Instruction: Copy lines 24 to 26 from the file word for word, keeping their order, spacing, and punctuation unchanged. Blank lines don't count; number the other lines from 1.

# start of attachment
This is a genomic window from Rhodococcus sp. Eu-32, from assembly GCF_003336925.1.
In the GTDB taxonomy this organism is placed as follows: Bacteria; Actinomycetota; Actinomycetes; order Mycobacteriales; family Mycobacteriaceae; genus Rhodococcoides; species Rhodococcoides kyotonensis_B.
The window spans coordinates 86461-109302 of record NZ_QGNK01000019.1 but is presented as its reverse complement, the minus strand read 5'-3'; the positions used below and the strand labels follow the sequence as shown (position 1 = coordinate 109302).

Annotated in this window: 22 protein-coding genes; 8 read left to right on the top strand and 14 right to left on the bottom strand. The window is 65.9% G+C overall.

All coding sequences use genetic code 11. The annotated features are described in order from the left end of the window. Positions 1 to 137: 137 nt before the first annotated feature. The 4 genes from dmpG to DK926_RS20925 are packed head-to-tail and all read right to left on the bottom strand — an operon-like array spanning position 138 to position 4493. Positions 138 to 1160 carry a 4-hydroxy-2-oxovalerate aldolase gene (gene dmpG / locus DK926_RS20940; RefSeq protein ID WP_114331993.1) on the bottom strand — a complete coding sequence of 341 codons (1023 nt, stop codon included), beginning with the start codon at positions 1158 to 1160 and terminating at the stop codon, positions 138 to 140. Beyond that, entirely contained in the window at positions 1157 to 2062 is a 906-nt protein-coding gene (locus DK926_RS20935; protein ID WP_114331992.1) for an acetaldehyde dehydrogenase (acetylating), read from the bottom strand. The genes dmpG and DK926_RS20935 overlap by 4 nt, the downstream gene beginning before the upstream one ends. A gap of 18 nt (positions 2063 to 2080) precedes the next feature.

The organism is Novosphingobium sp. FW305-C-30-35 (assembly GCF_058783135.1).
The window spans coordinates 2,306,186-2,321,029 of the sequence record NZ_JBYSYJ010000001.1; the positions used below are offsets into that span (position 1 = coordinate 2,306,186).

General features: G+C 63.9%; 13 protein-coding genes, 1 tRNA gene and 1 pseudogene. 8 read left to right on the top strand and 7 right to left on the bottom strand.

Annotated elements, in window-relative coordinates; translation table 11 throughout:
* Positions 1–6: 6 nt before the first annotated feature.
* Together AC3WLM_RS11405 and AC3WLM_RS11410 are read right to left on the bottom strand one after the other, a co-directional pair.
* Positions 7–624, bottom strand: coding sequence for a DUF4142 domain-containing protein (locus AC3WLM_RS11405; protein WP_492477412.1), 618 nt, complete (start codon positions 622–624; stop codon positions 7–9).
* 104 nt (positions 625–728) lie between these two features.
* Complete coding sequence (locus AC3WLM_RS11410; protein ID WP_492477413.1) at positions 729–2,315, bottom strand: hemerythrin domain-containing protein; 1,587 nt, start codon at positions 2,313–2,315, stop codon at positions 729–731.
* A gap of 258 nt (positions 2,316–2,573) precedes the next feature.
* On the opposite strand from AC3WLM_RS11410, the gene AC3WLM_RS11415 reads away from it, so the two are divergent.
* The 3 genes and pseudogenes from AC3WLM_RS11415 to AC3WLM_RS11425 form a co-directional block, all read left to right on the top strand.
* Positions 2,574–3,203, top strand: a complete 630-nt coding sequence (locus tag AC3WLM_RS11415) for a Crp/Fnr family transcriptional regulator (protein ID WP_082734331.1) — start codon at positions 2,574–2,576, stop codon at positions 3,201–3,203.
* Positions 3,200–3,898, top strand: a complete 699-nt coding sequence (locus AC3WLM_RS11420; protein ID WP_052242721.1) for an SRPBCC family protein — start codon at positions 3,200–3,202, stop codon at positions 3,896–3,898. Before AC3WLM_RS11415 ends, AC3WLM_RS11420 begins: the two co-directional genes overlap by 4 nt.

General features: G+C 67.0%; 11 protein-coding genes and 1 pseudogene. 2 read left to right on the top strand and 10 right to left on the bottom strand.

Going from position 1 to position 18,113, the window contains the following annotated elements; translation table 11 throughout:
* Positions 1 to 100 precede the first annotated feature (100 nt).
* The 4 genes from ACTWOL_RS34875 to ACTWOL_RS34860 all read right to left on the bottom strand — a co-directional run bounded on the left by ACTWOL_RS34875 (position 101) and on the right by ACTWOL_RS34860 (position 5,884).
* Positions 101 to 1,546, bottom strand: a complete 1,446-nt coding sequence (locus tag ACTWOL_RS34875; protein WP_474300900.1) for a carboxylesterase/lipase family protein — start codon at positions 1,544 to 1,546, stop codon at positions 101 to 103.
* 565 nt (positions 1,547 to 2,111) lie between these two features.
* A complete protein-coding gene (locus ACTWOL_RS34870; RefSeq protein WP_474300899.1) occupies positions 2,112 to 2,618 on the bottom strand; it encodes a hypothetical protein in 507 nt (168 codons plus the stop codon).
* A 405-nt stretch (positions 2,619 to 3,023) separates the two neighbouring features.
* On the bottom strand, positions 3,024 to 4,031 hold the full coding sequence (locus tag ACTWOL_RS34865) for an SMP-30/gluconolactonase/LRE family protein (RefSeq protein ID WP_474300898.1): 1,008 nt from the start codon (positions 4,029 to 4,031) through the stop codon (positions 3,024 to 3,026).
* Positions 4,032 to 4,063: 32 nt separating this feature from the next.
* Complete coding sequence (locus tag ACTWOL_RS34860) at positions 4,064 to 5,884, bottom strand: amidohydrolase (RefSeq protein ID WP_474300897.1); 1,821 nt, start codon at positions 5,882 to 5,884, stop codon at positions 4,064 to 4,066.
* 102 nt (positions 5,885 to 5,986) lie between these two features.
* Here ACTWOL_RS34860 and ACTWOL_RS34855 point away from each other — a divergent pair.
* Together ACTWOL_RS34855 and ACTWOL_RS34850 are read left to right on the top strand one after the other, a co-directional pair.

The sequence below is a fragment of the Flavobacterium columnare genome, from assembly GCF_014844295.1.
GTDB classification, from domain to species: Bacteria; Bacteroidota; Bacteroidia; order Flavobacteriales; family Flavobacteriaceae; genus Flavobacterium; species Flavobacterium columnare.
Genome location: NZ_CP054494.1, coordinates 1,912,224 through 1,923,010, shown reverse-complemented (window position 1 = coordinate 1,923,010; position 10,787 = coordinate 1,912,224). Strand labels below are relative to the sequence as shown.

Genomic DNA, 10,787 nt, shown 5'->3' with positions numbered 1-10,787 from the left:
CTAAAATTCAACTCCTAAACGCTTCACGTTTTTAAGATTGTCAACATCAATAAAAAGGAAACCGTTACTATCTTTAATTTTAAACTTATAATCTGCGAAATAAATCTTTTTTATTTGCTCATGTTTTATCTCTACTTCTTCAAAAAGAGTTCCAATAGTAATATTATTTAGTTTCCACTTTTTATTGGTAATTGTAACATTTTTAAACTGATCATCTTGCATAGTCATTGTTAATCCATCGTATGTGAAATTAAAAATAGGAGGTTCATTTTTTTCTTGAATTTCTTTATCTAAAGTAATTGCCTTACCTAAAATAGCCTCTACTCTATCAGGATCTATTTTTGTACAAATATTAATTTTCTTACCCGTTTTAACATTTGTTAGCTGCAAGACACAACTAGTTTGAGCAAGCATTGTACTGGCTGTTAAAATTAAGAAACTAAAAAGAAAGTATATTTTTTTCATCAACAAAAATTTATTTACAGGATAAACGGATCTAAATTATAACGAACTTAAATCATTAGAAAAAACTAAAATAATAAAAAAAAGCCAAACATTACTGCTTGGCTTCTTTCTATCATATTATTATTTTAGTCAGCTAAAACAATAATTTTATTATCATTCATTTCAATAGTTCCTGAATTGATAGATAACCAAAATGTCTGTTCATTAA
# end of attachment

* Positions 101 to 1,546, bottom strand: a complete 1,446-nt coding sequence (locus tag ACTWOL_RS34875; protein WP_474300900.1) for a carboxylesterase/lipase family protein — start codon at positions 1,544 to 1,546, stop codon at positions 101 to 103.
* 565 nt (positions 1,547 to 2,111) lie between these two features.
* A complete protein-coding gene (locus ACTWOL_RS34870; RefSeq protein WP_474300899.1) occupies positions 2,112 to 2,618 on the bottom strand; it encodes a hypothetical protein in 507 nt (168 codons plus the stop codon).